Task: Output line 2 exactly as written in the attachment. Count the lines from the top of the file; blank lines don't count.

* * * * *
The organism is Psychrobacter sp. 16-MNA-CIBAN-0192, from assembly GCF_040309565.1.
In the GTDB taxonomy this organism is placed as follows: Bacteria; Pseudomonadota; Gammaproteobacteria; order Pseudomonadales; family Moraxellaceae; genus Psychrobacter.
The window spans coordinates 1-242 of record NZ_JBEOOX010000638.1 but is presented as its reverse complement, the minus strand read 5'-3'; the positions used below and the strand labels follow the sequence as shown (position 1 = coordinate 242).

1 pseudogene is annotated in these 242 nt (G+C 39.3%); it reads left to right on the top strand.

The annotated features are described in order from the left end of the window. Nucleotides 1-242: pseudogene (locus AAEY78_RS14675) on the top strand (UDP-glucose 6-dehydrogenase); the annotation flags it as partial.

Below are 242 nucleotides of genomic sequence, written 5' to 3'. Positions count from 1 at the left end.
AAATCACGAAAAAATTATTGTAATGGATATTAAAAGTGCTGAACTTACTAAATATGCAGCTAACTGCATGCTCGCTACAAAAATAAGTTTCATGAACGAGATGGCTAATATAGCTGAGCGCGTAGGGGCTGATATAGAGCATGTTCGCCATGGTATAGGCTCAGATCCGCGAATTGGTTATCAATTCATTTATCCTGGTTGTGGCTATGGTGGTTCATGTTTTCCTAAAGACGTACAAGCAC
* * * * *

In the GTDB taxonomy this organism is placed as follows: Bacteria; Pseudomonadota; Gammaproteobacteria; order Pseudomonadales; family Moraxellaceae; genus Psychrobacter.